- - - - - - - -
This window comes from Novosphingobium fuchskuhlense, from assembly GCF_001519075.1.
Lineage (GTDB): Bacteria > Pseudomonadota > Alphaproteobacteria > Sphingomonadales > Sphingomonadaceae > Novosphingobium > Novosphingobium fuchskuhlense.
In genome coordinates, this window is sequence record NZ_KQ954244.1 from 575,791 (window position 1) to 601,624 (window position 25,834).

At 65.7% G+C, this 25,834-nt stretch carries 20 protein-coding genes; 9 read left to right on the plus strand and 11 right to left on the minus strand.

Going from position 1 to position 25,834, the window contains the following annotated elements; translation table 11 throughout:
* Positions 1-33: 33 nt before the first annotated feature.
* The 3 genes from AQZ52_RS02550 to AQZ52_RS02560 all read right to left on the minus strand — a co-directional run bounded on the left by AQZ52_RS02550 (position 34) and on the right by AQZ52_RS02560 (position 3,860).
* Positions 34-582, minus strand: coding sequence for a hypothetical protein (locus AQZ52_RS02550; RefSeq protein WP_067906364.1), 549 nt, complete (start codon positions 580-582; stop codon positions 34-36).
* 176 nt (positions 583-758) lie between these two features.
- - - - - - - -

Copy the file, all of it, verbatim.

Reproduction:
This window comes from Novosphingobium fuchskuhlense, from assembly GCF_001519075.1.
Lineage (GTDB): Bacteria > Pseudomonadota > Alphaproteobacteria > Sphingomonadales > Sphingomonadaceae > Novosphingobium > Novosphingobium fuchskuhlense.
In genome coordinates, this window is sequence record NZ_KQ954244.1 from 575,791 (window position 1) to 601,624 (window position 25,834).

At 65.7% G+C, this 25,834-nt stretch carries 20 protein-coding genes; 9 read left to right on the plus strand and 11 right to left on the minus strand.

Going from position 1 to position 25,834, the window contains the following annotated elements; translation table 11 throughout:
* Positions 1-33: 33 nt before the first annotated feature.
* The 3 genes from AQZ52_RS02550 to AQZ52_RS02560 all read right to left on the minus strand — a co-directional run bounded on the left by AQZ52_RS02550 (position 34) and on the right by AQZ52_RS02560 (position 3,860).
* Positions 34-582, minus strand: coding sequence for a hypothetical protein (locus AQZ52_RS02550; RefSeq protein WP_067906364.1), 549 nt, complete (start codon positions 580-582; stop codon positions 34-36).
* 176 nt (positions 583-758) lie between these two features.